After some painful months (although, some would say years) in the doldrums, Australian cricket may finally be on the way back to achieving our former glory. Our turning point was on Tuesday when Australia took an unassailable lead in the best of five Ashes Series with a win in Perth. The #returntheurn campaign succeeded.
We haven’t held the urn – the tiny, yet highly coveted Ashes prize – since our success in the 2006/7 series. I won’t explain the history of the actual Ashes urn as you can amuse, or frustrate, yourself with the banter on the post earlier this week.
I know some people say cricket is boring, but, as anyone who watched the recent Test matches in Brisbane, Adelaide or Perth will tell you, it can be very exciting. Edge of the seat stuff. Nail-biting. Nerve-wrecking. Electrifying. And, yes, it can convert a sporting cynic into a patriotic supporter.
To enjoy the competitiveness of the game, it helps to know the basics. So, when the ladies at the Mamamia office came knocking for an outline of some of the basics, I was happy to oblige.
Here’s some frequently used cricket terms explained to get you started…
An Over: the delivery of six consecutive balls by one bowler. A ‘maiden over’ is one in which no runs are scored.
Runs: are scored when each batter runs the length of the pitch at the same time (but in opposite directions), crossing over in the middle and then grounding their bat over the popping crease (which is the line the batter stands behind when facing a delivery). Whoever had hit the ball is the person who scores the run/s. Even though both players run, only one gets to have the runs recorded as part of their score.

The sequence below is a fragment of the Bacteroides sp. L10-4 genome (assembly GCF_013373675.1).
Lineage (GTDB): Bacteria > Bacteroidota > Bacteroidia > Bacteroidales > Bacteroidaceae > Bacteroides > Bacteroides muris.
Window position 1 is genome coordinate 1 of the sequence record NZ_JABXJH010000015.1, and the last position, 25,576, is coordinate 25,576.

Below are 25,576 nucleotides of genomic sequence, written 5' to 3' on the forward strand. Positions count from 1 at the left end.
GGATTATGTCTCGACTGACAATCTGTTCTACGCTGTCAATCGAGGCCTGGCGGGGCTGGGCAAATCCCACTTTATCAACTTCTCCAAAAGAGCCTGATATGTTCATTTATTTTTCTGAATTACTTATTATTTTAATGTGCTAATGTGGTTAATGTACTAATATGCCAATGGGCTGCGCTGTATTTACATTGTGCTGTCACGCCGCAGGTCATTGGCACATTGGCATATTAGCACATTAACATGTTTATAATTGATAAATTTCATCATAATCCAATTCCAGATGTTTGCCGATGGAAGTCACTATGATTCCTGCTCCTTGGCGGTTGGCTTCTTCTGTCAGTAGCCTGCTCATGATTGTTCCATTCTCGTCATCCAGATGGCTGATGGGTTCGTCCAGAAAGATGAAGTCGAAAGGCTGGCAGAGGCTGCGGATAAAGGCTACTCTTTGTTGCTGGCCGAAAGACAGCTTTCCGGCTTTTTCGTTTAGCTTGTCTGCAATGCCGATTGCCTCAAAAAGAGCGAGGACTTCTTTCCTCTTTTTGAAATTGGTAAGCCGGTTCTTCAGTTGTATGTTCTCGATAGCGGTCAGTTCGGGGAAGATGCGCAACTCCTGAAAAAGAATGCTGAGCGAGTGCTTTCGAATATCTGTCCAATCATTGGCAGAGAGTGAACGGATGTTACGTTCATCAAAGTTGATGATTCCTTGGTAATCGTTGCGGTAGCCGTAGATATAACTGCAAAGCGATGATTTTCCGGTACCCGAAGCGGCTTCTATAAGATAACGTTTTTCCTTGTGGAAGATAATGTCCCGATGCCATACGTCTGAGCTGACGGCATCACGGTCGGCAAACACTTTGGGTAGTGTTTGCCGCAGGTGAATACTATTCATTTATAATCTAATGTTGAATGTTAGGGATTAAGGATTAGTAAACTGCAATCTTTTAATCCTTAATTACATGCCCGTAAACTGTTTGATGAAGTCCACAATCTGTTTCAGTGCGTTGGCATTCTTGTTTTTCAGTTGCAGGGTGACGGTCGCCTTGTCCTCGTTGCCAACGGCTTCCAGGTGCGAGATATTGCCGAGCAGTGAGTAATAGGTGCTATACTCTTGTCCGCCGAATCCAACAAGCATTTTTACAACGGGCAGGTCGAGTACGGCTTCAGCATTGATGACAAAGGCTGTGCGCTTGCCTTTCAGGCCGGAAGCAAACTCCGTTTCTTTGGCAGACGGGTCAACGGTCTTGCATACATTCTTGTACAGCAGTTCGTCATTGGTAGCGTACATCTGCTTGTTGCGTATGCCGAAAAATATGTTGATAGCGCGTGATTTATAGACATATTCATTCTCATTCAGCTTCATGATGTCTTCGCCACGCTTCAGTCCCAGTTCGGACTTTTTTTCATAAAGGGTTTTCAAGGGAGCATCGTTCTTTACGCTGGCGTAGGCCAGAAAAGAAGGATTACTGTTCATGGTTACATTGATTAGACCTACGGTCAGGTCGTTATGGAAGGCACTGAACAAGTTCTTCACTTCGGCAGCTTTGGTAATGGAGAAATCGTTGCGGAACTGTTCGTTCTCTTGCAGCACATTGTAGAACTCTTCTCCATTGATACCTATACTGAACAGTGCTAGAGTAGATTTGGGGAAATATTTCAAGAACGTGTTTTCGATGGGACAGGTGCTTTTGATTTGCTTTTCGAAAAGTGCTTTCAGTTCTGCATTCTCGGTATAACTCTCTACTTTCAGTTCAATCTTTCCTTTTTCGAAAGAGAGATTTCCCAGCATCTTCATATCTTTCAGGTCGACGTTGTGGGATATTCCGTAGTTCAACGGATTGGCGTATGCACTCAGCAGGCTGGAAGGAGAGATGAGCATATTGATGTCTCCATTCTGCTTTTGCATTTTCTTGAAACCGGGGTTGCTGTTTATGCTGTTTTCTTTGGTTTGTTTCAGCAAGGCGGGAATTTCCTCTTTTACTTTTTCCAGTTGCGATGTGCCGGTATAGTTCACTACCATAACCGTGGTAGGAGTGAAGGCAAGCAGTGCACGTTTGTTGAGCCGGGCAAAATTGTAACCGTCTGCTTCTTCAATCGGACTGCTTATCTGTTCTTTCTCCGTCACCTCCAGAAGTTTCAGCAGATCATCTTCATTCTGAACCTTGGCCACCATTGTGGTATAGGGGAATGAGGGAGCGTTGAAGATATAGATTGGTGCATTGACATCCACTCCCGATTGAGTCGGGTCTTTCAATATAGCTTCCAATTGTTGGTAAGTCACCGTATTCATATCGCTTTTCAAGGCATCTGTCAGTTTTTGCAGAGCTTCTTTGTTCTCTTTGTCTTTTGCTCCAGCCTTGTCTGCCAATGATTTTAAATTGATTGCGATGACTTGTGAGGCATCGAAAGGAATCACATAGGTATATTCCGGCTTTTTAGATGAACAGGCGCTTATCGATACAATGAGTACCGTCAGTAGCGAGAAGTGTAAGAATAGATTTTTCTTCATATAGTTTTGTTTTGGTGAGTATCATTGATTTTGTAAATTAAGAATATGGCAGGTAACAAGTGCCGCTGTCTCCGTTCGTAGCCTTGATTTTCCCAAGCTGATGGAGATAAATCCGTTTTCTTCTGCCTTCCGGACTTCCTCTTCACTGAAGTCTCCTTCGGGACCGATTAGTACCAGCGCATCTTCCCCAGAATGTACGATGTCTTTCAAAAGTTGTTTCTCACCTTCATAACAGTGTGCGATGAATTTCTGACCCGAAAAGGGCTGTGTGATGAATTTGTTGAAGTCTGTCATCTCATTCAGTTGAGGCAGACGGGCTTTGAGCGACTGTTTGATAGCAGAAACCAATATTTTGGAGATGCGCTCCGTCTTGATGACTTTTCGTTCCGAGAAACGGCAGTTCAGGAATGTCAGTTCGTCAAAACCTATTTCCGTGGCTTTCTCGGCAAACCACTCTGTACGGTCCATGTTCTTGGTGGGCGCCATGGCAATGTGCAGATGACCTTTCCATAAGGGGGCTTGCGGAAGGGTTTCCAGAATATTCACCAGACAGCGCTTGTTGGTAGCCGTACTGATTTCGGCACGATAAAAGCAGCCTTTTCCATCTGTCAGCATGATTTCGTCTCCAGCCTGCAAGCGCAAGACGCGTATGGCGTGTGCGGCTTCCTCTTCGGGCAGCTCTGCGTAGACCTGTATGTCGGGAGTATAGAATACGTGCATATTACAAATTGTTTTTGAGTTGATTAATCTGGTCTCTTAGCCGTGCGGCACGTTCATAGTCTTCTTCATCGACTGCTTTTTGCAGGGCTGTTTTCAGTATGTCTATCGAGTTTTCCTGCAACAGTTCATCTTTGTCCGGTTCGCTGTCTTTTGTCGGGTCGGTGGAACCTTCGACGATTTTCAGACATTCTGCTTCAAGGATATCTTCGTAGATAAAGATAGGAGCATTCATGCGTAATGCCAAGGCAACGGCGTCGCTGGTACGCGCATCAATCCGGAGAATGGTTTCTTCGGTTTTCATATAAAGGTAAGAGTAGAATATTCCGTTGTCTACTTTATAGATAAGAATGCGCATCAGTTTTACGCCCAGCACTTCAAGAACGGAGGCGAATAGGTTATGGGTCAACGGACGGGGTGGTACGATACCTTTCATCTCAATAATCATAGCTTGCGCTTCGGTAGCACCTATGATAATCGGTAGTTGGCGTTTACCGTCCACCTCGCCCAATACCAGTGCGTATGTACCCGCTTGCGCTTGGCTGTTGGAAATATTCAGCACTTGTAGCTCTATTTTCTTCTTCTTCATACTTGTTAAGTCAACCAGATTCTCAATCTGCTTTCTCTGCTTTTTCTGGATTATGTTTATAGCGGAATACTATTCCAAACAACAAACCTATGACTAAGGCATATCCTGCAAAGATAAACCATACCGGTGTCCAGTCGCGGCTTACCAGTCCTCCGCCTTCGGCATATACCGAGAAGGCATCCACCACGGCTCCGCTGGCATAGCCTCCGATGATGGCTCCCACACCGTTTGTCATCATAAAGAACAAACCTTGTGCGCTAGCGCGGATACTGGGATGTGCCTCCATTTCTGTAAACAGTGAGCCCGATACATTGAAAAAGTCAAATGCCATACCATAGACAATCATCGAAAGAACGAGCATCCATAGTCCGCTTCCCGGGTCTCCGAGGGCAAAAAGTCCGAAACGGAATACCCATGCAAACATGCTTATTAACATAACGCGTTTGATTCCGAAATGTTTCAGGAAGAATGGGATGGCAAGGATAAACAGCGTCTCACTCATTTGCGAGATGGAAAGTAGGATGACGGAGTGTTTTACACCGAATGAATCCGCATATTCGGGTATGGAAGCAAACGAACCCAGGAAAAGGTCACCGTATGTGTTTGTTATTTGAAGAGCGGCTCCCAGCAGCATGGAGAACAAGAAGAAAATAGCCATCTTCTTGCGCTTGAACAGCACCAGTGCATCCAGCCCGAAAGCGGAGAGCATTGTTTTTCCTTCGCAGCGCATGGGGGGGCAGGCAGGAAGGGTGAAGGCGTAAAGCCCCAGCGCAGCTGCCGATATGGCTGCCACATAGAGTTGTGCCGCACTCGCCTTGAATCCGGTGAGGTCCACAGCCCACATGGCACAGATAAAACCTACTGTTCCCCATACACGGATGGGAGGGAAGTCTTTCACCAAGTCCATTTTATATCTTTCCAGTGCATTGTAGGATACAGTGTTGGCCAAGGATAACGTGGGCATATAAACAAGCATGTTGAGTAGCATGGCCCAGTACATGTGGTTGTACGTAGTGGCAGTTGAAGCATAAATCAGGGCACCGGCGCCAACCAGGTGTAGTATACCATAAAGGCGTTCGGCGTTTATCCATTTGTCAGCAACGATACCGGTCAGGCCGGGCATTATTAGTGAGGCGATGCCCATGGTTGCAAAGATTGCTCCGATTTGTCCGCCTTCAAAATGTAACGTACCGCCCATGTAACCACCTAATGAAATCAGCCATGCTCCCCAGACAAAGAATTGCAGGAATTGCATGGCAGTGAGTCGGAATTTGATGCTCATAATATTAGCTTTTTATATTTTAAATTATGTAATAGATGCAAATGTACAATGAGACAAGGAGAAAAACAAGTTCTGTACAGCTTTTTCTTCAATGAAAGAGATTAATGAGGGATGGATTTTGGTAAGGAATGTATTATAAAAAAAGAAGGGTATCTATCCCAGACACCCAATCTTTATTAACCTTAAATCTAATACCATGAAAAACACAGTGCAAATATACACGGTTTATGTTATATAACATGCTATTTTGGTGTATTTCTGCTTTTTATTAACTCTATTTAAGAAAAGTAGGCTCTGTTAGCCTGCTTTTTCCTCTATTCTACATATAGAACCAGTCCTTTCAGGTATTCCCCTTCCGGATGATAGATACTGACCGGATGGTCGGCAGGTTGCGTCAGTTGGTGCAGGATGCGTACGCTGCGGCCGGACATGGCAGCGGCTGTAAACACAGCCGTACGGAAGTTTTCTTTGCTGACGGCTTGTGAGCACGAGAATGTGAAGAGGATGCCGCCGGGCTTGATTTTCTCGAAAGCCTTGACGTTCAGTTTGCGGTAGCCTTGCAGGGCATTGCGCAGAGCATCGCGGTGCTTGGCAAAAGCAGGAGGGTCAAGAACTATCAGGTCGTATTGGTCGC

A Single: one run.
A Four: happens when the ball is hit to the boundary of the oval by bouncing or running along the ground. Four runs are scored without the need for the batters to run. Sometimes, the boundary is the actual fence. Other times, there is a rope or triangular foam near the fence line that indicates the boundary line.
A Six: happens when the ball is hit over the boundary without bouncing. Again, there is no need for the batters to run up and down the pitch to score the six runs.
A Wicket: is achieved when a batter gets out. The umpire will extend their pointer finger and raise that arm up into the air to indicate the wicket has fallen. The batter then returns to the dressing room and the next one comes out to play. Each team has to get 10 wickets before the team is considered ‘out’ and then the team that was batting becomes the fielding team.
A Duck: is the name given to a batter’s score of zero.
A Golden Duck: is humiliating! It means the batter got out on the first ball faced, without scoring a run.